As an example of the prior art, FIG. 1 represents a "large dot-small dot" pattern printed on a "security paper" 10, disclosed for example in U.S. Pat. No. 4,310,180 in which the desired "latent image" indicia 11 to be made visible in copies of the original document is printed in large dots 12 by appropriate well-known half-tone screen techniques, whereas the smaller dots 14 also printed by half-tone screens are patterned with the intent of their not being visible on copies produced by copiers. Also a pantograph or camouflaged pattern of halftone screen dots often is added to aid in disguising the desired indicia on the original document. FIG. 2 on the other hand illustrates a security paper 16 form in which the desired "latent image" indicia to 17 be printed is formed by screened continuous lines 18 at one angle and a background, also formed of continuous lines 19, but at a different angle from the indicia intended to be visible when printed, as shown for example in U.S. Pat. No. 5,487,567. In this case, the lines 18 illustrating the hidden indicia are drawn at an angle with a pitch of 65 lines per inch and approximately 0.001 inch in width, and the background pattern is formed by horizonal lines 19 spaced more closely at a higher pitch. In this latter case, it has been possible to produce background patterns without using a separate camouflage overlay, as is often used with the "large dot-small dot" technique, but patterns can be introduced as is known by the prior art to the technique of FIG. 2 to resemble the pantographs.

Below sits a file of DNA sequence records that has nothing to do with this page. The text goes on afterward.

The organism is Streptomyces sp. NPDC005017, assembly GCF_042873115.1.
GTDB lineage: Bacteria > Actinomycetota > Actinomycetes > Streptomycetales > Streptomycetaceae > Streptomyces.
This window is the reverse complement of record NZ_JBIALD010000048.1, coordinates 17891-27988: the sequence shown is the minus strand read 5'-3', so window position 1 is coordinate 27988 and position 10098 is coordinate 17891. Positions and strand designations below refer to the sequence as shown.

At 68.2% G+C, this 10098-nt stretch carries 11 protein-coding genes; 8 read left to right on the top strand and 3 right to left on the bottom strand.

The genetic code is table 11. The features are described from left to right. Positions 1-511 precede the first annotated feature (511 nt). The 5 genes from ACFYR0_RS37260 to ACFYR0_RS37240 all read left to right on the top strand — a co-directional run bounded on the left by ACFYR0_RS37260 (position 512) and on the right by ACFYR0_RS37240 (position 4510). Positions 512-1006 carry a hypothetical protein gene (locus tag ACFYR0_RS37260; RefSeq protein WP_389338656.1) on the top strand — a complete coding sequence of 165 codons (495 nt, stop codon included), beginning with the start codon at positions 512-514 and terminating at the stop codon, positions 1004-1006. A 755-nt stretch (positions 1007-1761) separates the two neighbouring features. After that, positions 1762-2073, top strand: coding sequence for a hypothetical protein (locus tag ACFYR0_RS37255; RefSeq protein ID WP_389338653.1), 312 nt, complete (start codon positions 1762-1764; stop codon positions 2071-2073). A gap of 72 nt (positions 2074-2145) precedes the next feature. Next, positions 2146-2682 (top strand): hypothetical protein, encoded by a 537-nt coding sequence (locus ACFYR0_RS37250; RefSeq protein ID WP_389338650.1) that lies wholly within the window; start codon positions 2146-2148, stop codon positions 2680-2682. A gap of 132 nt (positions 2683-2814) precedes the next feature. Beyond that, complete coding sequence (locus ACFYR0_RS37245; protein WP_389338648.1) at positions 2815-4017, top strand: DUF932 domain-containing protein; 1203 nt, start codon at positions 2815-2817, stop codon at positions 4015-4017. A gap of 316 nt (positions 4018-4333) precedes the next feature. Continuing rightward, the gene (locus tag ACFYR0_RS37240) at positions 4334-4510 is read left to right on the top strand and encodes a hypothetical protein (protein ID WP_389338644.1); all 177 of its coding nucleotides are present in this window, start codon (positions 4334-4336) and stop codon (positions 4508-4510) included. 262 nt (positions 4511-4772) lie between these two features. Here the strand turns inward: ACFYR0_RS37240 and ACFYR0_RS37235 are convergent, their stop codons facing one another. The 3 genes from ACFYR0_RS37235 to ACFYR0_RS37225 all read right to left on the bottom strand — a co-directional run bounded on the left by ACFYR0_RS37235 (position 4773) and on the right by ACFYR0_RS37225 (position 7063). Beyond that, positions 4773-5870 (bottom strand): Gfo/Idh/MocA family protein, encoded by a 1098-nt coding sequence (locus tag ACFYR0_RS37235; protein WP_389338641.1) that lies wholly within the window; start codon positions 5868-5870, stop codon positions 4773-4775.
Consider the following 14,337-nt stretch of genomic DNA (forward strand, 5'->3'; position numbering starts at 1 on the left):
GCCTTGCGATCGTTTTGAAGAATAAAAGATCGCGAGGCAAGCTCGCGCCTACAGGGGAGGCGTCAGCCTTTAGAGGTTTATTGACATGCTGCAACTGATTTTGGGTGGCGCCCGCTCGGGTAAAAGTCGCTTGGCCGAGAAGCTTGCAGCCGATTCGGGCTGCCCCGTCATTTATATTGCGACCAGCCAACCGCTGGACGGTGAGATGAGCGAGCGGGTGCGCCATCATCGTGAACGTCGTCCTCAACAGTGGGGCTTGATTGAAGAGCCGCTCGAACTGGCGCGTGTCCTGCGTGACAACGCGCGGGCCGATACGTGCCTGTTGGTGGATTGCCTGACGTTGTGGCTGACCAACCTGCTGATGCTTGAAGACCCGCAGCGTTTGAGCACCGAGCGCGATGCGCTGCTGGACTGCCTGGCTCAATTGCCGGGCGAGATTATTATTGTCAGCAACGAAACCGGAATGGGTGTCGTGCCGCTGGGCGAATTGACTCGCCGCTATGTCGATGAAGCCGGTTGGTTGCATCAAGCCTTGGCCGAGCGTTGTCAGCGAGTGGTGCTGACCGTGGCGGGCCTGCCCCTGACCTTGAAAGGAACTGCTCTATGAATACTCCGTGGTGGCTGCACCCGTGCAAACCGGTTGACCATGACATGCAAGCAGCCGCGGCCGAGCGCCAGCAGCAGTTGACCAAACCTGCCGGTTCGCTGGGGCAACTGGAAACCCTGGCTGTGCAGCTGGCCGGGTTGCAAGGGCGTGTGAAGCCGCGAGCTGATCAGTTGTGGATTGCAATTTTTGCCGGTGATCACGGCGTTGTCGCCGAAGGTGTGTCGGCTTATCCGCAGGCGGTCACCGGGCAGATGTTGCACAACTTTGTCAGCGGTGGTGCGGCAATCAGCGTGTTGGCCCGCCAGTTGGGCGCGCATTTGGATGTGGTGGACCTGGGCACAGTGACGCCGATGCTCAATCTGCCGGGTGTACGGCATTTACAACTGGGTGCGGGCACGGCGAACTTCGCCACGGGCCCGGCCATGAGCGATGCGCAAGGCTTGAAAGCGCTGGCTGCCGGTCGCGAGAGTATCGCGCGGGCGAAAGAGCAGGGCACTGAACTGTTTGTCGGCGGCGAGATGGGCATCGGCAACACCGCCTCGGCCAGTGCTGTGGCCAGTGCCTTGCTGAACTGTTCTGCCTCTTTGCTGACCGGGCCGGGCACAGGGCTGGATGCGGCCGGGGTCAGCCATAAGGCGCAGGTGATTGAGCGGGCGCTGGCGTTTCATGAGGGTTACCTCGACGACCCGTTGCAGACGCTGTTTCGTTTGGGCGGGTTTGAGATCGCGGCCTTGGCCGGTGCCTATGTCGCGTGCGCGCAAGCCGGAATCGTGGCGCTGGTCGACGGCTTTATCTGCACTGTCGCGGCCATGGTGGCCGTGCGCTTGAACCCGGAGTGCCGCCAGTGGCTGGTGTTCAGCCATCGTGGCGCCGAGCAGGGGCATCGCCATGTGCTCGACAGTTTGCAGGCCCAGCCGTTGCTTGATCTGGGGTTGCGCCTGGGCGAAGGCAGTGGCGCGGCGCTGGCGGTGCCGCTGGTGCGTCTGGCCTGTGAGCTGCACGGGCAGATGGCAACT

Whereas the examples shown in FIGS. 1 and 2, as well as the other examples of the prior art such as the moire pattern methods described in the identified U.S. patents, have been useful to date to discourage random counterfeiting, I have found a very surprising and unexpected result from a relatively inexpensive modification of the known techniques that will produce very highly desirable results and enable the production of original valuable documents that can defeat copying from an even larger number of available copiers/duplicators and computer scanner/output devices.